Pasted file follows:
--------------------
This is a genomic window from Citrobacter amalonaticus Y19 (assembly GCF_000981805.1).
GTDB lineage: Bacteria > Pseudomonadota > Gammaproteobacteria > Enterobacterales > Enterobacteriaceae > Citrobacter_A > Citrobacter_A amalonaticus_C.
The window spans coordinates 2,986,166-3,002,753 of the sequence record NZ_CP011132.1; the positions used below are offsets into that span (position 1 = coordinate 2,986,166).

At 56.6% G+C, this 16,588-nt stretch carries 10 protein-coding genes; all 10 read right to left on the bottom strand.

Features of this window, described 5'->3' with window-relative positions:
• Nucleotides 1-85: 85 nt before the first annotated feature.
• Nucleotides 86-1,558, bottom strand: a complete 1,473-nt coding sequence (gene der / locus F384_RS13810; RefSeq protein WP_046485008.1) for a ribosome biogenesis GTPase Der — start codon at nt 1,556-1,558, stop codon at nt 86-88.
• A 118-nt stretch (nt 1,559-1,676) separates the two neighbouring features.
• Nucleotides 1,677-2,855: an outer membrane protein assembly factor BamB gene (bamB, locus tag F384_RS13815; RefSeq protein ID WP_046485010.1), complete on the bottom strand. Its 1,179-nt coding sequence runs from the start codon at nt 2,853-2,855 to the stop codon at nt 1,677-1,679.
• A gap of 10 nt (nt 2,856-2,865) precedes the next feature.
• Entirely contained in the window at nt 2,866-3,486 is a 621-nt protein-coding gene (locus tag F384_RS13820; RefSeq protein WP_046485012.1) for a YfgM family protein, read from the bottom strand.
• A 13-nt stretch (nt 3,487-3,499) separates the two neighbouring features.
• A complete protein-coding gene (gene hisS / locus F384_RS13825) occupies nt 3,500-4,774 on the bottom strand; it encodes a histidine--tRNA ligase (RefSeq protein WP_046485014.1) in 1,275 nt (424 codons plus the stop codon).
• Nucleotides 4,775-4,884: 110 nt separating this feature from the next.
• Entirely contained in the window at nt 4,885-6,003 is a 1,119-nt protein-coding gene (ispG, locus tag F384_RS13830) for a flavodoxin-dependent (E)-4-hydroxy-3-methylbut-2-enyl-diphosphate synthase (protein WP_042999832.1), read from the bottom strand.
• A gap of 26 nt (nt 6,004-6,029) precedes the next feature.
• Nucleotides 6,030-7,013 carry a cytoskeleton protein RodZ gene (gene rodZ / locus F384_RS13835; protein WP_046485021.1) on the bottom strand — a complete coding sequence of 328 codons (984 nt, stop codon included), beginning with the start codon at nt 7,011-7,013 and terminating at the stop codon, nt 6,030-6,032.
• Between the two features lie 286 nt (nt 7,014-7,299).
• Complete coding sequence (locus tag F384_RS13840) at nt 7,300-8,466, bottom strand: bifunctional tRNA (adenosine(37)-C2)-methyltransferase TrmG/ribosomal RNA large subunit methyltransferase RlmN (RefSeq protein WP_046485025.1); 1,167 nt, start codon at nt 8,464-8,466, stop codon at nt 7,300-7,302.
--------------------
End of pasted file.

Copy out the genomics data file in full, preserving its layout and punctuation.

This is a genomic window from Citrobacter amalonaticus Y19 (assembly GCF_000981805.1).
GTDB lineage: Bacteria > Pseudomonadota > Gammaproteobacteria > Enterobacterales > Enterobacteriaceae > Citrobacter_A > Citrobacter_A amalonaticus_C.
The window spans coordinates 2,986,166-3,002,753 of the sequence record NZ_CP011132.1; the positions used below are offsets into that span (position 1 = coordinate 2,986,166).

At 56.6% G+C, this 16,588-nt stretch carries 10 protein-coding genes; all 10 read right to left on the bottom strand.

Features of this window, described 5'->3' with window-relative positions:
• Nucleotides 1-85: 85 nt before the first annotated feature.
• Nucleotides 86-1,558, bottom strand: a complete 1,473-nt coding sequence (gene der / locus F384_RS13810; RefSeq protein WP_046485008.1) for a ribosome biogenesis GTPase Der — start codon at nt 1,556-1,558, stop codon at nt 86-88.
• A 118-nt stretch (nt 1,559-1,676) separates the two neighbouring features.
• Nucleotides 1,677-2,855: an outer membrane protein assembly factor BamB gene (bamB, locus tag F384_RS13815; RefSeq protein ID WP_046485010.1), complete on the bottom strand. Its 1,179-nt coding sequence runs from the start codon at nt 2,853-2,855 to the stop codon at nt 1,677-1,679.
• A gap of 10 nt (nt 2,856-2,865) precedes the next feature.
• Entirely contained in the window at nt 2,866-3,486 is a 621-nt protein-coding gene (locus tag F384_RS13820; RefSeq protein WP_046485012.1) for a YfgM family protein, read from the bottom strand.
• A 13-nt stretch (nt 3,487-3,499) separates the two neighbouring features.
• A complete protein-coding gene (gene hisS / locus F384_RS13825) occupies nt 3,500-4,774 on the bottom strand; it encodes a histidine--tRNA ligase (RefSeq protein WP_046485014.1) in 1,275 nt (424 codons plus the stop codon).
• Nucleotides 4,775-4,884: 110 nt separating this feature from the next.
• Entirely contained in the window at nt 4,885-6,003 is a 1,119-nt protein-coding gene (ispG, locus tag F384_RS13830) for a flavodoxin-dependent (E)-4-hydroxy-3-methylbut-2-enyl-diphosphate synthase (protein WP_042999832.1), read from the bottom strand.
• A gap of 26 nt (nt 6,004-6,029) precedes the next feature.
• Nucleotides 6,030-7,013 carry a cytoskeleton protein RodZ gene (gene rodZ / locus F384_RS13835; protein WP_046485021.1) on the bottom strand — a complete coding sequence of 328 codons (984 nt, stop codon included), beginning with the start codon at nt 7,011-7,013 and terminating at the stop codon, nt 6,030-6,032.
• Between the two features lie 286 nt (nt 7,014-7,299).
• Complete coding sequence (locus tag F384_RS13840) at nt 7,300-8,466, bottom strand: bifunctional tRNA (adenosine(37)-C2)-methyltransferase TrmG/ribosomal RNA large subunit methyltransferase RlmN (RefSeq protein WP_046485025.1); 1,167 nt, start codon at nt 8,464-8,466, stop codon at nt 7,300-7,302.